‘Give children their childhood back’ – reflections from the Developing Well conference 

The TCPA conference, Developing Well – creating places and spaces where children and young people thrive, was held in Birmingham on 18 June, sponsored by Sport England.  

Last week, delegates from across the UK convened in Birmingham to discuss the profound impact that our neighbourhoods have on children and young people, and to share best practices for youth engagement. The event brought together planners, councillors, developers and health professionals all united by a common goal: to create environments where children and young people can thrive.

The atmosphere was unanimously positive, with a clear consensus that we must prioritise the needs of our youngest citizens, as the negative health implications of neglecting this are too significant to ignore. 

A need for change

The conference kicked off with a keynote from Anne Longfield CBE, executive chair, Centre for Young Lives, highlighting just how important it is to consider children in the built environment. She shared some harrowing statistics: 

  • A third of children are growing up in poverty in the UK.1 
  • Around 1 in 6 children in England are living in vulnerable homes. 2 
  • Compared to the 1970s, children now spend 50% less time in unstructured outdoor play.3 

These statistics alone show how we need to prioritise giving children their childhood back.  

Prioritising playtime 

The built environment plays a critical role in shaping childhood health and wellbeing, and a well-designed built environment can encourage outdoor play, reduce sedentary behaviour, and foster social interactions, all of which are essential for the holistic development of children.

The Centre for Young Lives has announced a commission, Raising The Nation, to lead a conversation about how to encourage and support children to play more – examining issues like the growth of technology and its impact on play, the importance of outdoor space, and whether parents’ attitudes to play and children’s safety have changed how children play. 

The second session of the conference explored why it is so important to create places and spaces where children and young people can ‘develop well’. It began with an exercise led by Riva Kapoor, honorary treasurer at the TCPA, which illustrated how meaningful and formative outdoor play can be for young people. Attendees were asked to stand up if their favourite childhood memory took place outside, and to remain standing if it was with other young people. Nearly the entire room remained standing.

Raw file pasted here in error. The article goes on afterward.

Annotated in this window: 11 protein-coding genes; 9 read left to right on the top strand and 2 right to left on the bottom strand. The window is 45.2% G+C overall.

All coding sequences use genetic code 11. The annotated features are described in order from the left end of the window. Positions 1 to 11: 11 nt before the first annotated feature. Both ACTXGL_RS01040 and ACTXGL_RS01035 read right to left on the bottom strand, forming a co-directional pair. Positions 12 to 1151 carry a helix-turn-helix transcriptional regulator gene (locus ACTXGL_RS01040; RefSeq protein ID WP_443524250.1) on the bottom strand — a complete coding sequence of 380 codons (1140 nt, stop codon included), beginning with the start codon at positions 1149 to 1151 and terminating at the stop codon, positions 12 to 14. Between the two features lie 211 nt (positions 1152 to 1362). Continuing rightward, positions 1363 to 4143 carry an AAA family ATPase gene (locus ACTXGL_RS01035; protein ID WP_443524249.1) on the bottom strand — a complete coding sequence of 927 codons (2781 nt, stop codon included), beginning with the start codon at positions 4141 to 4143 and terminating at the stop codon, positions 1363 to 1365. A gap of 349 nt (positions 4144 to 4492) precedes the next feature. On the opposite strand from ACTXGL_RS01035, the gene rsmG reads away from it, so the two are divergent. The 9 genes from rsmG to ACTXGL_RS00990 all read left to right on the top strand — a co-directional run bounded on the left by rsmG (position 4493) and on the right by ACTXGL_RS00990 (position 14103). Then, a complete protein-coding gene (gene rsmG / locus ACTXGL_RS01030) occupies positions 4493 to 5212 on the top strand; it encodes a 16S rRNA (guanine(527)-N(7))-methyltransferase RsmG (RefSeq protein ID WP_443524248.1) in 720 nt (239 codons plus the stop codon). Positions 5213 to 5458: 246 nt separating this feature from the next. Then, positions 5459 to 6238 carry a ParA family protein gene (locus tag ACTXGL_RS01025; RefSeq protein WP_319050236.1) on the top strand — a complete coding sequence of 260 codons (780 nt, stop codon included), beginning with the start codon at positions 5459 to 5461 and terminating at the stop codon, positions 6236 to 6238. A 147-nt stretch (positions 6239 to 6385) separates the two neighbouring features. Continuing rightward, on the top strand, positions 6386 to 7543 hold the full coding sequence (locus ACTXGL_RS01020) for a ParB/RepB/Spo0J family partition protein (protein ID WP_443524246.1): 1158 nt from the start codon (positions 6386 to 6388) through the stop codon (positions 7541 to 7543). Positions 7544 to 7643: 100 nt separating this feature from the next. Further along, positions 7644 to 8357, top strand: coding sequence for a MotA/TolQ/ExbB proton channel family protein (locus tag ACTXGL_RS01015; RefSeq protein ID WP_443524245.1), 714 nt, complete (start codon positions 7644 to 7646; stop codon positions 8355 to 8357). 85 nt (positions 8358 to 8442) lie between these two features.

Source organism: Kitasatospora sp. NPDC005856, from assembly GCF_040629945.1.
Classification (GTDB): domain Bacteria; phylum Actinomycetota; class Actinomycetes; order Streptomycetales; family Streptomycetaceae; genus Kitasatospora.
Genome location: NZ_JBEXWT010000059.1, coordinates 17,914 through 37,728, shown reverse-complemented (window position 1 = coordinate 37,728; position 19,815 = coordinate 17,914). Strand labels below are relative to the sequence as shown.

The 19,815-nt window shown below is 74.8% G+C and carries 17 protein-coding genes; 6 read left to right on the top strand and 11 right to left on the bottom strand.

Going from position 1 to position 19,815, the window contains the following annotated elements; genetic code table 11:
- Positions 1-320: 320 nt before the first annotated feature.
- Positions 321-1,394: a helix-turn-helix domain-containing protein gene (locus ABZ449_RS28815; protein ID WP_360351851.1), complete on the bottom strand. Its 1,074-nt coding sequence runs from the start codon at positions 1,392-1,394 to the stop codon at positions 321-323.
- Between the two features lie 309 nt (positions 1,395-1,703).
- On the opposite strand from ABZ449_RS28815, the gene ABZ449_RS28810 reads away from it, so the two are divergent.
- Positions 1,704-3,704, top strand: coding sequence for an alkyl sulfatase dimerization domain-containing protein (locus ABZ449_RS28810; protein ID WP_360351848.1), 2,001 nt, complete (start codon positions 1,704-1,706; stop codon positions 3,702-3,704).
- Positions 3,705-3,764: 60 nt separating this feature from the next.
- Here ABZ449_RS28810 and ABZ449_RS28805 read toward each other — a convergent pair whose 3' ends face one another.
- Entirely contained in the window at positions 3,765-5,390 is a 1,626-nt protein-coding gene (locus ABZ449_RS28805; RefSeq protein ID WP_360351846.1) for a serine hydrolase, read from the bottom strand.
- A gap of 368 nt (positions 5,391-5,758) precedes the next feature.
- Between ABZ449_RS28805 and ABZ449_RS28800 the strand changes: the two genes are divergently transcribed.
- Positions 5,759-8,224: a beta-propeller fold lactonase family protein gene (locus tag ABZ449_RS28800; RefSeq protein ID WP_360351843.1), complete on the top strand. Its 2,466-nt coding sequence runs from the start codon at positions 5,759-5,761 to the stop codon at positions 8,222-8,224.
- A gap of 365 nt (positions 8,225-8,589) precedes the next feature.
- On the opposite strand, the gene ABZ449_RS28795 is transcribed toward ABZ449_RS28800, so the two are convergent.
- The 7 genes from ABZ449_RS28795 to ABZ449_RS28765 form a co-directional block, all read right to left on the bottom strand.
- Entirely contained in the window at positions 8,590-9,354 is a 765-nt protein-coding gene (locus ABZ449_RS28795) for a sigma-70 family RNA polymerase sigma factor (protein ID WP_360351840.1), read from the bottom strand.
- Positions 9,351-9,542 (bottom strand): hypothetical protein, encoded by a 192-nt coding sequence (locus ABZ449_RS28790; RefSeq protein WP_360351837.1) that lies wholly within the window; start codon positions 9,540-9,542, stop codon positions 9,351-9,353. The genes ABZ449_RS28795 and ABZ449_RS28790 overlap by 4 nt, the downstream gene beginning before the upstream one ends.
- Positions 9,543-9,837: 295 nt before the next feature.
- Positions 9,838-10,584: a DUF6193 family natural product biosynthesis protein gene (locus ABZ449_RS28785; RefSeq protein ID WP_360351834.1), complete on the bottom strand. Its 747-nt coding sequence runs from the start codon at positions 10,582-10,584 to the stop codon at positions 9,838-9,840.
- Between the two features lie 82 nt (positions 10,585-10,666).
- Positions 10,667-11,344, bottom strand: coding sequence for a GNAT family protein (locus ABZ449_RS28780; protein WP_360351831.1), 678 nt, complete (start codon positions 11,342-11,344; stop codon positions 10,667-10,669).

Setting the blueprint for healthy lives 

The speakers then explained just how important healthy childhoods are to build self-resilience and set the blueprint for a long, healthy life. The way we design our communities must consider this, as our natural and built environments are the foundation for how we live. Especially as children spend so much time in their neighbourhoods, they are a true ‘indicator species’ for the health of our cities and streets.  

Promoting voice and inclusion 

The conference’s afternoon sessions centred around what local authorities and the private sector can do to create environments for children to develop well and amplify the voices of children and young people in the development and shaping of environments.  

Child-Friendly Leeds talked about their work and research with children and their finding that children were able to articulate the connection between play and their mental health, and that nature is a major component in their play – particularly near children’s homes. A core focus of the approach in Leeds is play sufficiency – the idea that all children should have adequate opportunities and spaces to play – and linking this child-friendly approach into their emerging Local Plan. 

They also showcased their work in engaging with children and young people, where they tasked groups of children to identify what makes Mushroom City, from the Mario & Luigi game series, a good place to live. Similarly, the Greater Cambridge Shared Planning Youth Engagement Service talked through their youth engagement work and outreach, as well as detailing the apprenticeship and work placements they offer. 

The Voice Opportunity Power toolkit was highlighted as offering practical guidance on youth engagement to ensure that young people have a say in the way their neighbourhoods are designed and managed. Dinah Bornat, director at ZCD Architects, talked through the toolkit and why it is so important to engage with young people to understand their perspectives, as they too are a part of our communities.  

Similarly, Johanne Thomas, regional director for communities and partnerships at Urban & Civic and Mike Barclay, director at Ludicology explained that adults have a responsibility to provide places for children and young people to play. To do this effectively, we must consult young people, as they may use public space in ways that adults might not recognise.  

Sharing solutions 

Throughout the day, all four sessions explored the connection between children and the built environment and how to engage with children and young people at various scales. Although there may be challenges, there are numerous solutions and practical methods available. These include youth engagement initiatives, prioritising safe and accessible play spaces, ensuring access to nature, and fostering an overall emphasis on healthy place-making.

The event concluded with a renewed commitment to creating vibrant, healthy neighbourhoods that foster the wellbeing and development of all children and young people.  

Video recordings of the sessions will soon be available on the TCPA website.

For further information, see the below resources: 

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